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For your converfing. 3 Now your traveller,
3 Now your traveller.] It is faid in All's well that ends well, that a traveller is a good thing after dinner. In that age of newly excited curiofity, one of the entertainments at great tables feems to have been the difcourfe of a traveller. JOHNSON.
4 He and his tooth-pick-] It has been already remarked, that to pick the tooth, and wear a piqued beard, were, in that time, marks of a man affecting foreign fashions. JOHNSON.
Among Gascoigne's poems I find one entitled, Councell given to maifer Bartholomew Withipoll a little before his latter journey to Geane, 1572. The following lines may perhaps be acceptable to the reader who is curious enough to enquire about the fashionable follies imported in that age:
"Now, Sir, if I fhall fee your maftership "Come home difguis'd, and clad in quaint array "As with a piketooth byting on your lippe "Your brave muftachio's turn'd the Turkie way "A coptankt hat made on a Flemish blocke "A night-gowne cloake down trayling to your toes "A flender flop clofe couched to your dock "A curtolde flipper and a short filk hofe," &c. So Fletcher- "You that trust in travel
"You that enhance the daily price of toothpicks." Again, in Shirley's Grateful Servant, 1630.
"I will continue my state-posture, ufe my toothpick with dif"cretion," &c.
Again, in The Tragedy of Hoffman, 1631." this matter "will trouble us more than all your poem on picktooths."
So again, in Cinthia's Revels by Ben Jonfon, 1601.
-"A traveller, one fo made out of the mixture and fhreds "and forms that himself is truly deformed. He walks most
commonly with a clove or picktooth in his mouth." So in Beaumont and Fletcher's Wild Goofe Chafe.
"Their very pick-teeth fpeak more man than we do." Again, in The Honeft Man's Fortune by B. and Fletcher. "You have travell'd like a fidler to make faces and brought "home nothing but a cafe of toothpicks." STEEVENS.
My piked man of countries :] The word piked may not refer to the beard, but to the foes, which were once worn of an immoderate length. To this fashion our author has alluded in
(Thus leaning on my elbow, I begin)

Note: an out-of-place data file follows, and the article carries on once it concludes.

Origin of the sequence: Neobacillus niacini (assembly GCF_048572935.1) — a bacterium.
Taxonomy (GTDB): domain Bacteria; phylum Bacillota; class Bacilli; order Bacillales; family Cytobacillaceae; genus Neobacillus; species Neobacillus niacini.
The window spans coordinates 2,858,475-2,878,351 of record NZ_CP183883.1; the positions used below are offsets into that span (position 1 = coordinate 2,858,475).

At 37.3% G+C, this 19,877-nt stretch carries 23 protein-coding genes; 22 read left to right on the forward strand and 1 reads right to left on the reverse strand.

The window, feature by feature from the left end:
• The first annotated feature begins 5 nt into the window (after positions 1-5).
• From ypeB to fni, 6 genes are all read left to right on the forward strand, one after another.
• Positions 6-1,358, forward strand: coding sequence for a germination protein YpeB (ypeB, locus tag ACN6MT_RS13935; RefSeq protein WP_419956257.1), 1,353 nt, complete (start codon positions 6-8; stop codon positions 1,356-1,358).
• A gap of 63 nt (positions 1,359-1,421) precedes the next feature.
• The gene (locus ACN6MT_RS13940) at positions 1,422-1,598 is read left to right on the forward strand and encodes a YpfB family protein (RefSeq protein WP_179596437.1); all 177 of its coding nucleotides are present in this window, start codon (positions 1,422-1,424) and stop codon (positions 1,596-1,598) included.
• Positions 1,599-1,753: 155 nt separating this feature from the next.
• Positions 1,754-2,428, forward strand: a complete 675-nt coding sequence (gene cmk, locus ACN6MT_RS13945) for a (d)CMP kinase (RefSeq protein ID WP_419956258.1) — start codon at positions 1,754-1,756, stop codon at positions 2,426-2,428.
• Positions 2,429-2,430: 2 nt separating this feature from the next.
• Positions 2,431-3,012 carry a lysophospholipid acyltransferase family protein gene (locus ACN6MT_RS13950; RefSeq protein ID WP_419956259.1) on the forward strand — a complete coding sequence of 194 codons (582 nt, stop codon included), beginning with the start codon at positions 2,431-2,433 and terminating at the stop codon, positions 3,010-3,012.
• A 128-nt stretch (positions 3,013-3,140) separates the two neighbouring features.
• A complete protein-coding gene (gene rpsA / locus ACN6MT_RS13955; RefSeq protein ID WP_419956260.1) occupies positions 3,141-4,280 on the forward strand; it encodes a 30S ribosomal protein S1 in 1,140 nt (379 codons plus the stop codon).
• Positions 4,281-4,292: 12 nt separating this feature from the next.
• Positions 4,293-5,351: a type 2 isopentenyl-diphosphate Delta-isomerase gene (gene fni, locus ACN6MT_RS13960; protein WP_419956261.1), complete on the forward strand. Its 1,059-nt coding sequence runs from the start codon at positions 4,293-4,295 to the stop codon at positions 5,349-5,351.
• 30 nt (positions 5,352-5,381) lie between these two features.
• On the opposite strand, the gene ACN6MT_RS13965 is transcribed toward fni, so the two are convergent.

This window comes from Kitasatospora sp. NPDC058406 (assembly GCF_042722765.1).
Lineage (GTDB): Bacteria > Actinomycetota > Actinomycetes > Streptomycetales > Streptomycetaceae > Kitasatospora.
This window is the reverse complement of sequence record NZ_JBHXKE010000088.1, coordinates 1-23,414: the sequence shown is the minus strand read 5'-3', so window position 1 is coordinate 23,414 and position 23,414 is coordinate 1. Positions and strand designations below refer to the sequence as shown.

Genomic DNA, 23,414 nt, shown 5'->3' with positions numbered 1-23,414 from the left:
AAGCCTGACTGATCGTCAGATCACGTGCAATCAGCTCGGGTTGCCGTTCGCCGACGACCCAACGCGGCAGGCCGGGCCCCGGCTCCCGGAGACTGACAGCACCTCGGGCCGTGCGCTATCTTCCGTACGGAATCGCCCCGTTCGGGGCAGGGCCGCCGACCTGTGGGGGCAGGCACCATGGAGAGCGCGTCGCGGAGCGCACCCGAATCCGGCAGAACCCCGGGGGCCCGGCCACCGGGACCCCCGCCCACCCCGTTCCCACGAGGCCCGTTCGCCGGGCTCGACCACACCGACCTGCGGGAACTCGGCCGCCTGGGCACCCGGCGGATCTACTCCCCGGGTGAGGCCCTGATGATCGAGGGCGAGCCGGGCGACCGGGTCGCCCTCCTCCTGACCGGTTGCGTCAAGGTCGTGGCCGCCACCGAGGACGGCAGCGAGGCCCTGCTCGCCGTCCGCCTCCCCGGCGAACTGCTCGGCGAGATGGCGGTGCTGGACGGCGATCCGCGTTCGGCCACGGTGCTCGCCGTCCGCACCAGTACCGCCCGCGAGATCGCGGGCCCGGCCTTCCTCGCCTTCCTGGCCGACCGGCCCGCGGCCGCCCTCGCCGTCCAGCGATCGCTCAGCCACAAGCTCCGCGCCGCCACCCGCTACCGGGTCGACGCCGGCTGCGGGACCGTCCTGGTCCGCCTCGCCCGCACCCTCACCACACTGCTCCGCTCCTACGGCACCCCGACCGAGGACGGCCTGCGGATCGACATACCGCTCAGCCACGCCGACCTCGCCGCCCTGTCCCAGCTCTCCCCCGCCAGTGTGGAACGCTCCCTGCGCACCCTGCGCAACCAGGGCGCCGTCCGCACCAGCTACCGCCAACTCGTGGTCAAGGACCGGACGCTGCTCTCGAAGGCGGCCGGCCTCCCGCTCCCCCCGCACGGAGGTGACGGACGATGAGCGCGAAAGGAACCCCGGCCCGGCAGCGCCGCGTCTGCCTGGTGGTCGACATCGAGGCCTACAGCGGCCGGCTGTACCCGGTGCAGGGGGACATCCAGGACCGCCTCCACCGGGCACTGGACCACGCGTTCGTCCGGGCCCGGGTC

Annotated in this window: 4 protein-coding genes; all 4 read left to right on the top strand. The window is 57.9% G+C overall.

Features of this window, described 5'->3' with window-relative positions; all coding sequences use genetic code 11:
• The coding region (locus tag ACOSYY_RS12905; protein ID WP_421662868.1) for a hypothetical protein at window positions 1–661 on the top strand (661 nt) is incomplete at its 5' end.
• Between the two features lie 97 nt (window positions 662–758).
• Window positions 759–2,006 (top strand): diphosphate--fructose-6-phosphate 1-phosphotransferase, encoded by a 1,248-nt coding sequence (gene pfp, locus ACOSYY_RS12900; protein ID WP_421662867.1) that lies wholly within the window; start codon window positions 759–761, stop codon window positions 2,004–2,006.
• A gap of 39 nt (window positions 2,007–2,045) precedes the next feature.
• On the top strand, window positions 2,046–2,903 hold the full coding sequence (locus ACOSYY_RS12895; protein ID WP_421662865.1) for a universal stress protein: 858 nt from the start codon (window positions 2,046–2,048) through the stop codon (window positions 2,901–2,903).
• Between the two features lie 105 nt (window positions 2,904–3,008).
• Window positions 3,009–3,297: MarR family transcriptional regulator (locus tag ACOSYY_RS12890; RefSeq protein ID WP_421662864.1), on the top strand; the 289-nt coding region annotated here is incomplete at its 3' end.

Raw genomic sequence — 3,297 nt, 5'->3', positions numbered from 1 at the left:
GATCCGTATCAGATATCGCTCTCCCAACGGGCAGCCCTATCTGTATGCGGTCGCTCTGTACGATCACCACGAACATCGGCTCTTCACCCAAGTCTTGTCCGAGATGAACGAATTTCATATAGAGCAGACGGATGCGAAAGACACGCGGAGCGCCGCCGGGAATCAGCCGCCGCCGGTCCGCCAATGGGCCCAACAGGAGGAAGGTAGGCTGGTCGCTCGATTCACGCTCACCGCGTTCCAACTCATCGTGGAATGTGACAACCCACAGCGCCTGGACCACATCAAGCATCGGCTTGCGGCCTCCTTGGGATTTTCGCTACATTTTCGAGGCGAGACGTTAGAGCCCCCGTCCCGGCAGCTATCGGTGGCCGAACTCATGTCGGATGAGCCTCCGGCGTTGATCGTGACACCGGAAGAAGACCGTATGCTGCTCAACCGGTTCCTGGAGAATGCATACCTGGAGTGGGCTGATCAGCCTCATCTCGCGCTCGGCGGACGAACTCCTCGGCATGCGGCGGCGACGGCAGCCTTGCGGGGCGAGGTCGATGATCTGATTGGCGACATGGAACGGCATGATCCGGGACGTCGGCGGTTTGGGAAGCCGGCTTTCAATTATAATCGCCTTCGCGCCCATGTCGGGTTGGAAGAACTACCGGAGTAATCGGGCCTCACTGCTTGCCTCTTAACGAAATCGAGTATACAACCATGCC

I fball befeech you That is queftion now;
King Lear, where the reader may find a more ample explanation of this paffage. Piked may however mean only fpruce in drefs.
Chaucer fays in one of his prologues" Fresh and new her geare ypiked was." And in the Merchaunts Tale.-" He "kempeth him, and proineth him, and piketh." In Hyrd's tranflation of Vives's Inftruction of a Chriftian Woman, printed in 1591. we meet with " picked and apparelled goodly-goodly "and pickedly arrayed.-Licurgus, when he would have women of his country to be regarded by their virtue and not "their ornaments, banished out of the country by the law all painting, and commanded out of the town all crafty men of picking and apparelling."
Again, in a comedy called All Fools, by Chapman, 1602. "Tis fuch a picked fellow, not a haire
"About his whole bulk, but it ftands in print."
My picked man of countries may fignify my spruce traveller, or, if a comma be placed after the word man,
My picked man, of countries.'
the paffage will mean, "I catechize my selected man, about the "countries through which he travelled." STEEVENS.
Like an a, b, c book.] An a, b, c book, or, as they spoke and wrote it, an abfey book, is a catechijm. JOHNSON.
7 And fo, e'er anfwer knows what queßion would,
SAVING in dialogue of compliment ;] In this fine fpeech, Faulconbridge would fhew the advantages and prerogatives of men of worship. He obferves, particularly, that he has the traveller at command (people at that time, en a new world was dif covering, in the highest estimation). At the firft intimation of his defire to hear strange ftories, the traveller complies, and will scarce give him leave to make his queftion, but "e'er an"fwer knows what queftion would"-What then, why, according to the prefent reading, it grows towards fupper-time : and is not this worshipful fociety?" To fpend all the time between dinner and fupper before either of them knows what the other would be at. Read SERVING inftead of faving, and all this nonfenfe is avoided; and the account ftands thus, "E'er
And talking of the Alps and Apennines,
And fits the mounting spirit like myself: